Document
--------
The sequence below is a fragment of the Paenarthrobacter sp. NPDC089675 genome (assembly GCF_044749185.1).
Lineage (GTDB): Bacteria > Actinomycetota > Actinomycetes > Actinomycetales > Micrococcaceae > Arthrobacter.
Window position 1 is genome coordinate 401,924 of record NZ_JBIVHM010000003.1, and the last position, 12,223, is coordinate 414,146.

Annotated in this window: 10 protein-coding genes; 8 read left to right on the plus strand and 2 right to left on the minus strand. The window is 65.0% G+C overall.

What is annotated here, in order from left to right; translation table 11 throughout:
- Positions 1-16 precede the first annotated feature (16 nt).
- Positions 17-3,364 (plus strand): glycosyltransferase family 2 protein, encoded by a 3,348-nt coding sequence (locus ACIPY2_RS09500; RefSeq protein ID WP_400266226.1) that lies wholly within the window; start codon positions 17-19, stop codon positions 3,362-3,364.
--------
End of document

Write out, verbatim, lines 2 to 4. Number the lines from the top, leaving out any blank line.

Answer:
Lineage (GTDB): Bacteria > Actinomycetota > Actinomycetes > Actinomycetales > Micrococcaceae > Arthrobacter.
Window position 1 is genome coordinate 401,924 of record NZ_JBIVHM010000003.1, and the last position, 12,223, is coordinate 414,146.

Annotated in this window: 10 protein-coding genes; 8 read left to right on the plus strand and 2 right to left on the minus strand. The window is 65.0% G+C overall.